IZA DP No. 15630: The Timing of Parental Job Displacement, Child Development and Family Adjustment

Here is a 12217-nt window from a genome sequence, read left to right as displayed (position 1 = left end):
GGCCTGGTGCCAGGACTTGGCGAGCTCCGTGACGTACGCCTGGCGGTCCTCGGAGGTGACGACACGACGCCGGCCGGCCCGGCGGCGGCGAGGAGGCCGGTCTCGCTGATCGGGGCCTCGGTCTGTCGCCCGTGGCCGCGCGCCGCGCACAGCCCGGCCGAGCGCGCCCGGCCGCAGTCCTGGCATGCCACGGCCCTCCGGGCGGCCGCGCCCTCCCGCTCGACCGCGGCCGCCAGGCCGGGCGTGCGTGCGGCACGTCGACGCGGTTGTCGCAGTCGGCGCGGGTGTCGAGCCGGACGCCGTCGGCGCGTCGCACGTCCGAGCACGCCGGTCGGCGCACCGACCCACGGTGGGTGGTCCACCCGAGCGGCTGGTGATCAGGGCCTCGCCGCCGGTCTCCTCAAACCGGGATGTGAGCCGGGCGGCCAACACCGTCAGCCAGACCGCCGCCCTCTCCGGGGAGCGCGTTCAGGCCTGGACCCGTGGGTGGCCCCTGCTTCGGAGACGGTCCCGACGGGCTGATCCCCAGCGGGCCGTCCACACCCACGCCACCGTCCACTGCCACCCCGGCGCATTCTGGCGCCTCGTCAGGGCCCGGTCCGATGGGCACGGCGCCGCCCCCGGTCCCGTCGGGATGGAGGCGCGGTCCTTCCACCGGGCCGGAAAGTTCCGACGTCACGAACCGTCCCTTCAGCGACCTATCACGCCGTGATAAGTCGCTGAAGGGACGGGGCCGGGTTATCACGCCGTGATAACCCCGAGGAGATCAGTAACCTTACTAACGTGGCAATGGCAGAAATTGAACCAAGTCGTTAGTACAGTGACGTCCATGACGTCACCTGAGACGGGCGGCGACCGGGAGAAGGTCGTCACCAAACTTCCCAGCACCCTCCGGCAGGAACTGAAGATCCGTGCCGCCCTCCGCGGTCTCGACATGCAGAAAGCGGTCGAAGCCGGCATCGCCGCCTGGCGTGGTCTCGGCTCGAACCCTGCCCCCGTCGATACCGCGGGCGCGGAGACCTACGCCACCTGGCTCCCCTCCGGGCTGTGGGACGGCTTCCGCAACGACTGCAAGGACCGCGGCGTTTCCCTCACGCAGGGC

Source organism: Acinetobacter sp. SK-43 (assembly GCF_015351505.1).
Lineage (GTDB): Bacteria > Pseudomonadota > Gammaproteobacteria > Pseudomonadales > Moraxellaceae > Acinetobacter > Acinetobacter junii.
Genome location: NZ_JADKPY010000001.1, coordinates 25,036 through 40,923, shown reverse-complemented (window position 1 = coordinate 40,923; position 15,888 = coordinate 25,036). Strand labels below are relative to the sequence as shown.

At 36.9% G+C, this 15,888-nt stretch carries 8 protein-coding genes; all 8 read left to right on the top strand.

This paper examines if the effect of parental labor market shocks on child development depends on the age of the child at the time of the shock. To address this question, we leverage rich Norwegian population-wide register data and exploit mass layoffs and establishment closures as a source of exogenous variation in parental labor market shocks. We find that, even though displacement episodes early in children's lives have the largest impacts on household income (because they persist for many years), displacement episodes occurring in the children's teenage years have the largest effects on human capital accumulation. We show that most of the effects operate through the intensive margin of schooling, and that children – across childhood – are significantly more influenced by maternal labor shocks compared to paternal labor shocks. In terms of mechanisms, we show that the heterogeneous effects across child age likely are driven by short-term increases in maternal stress rather than by differences in how the parents respond to the shocks.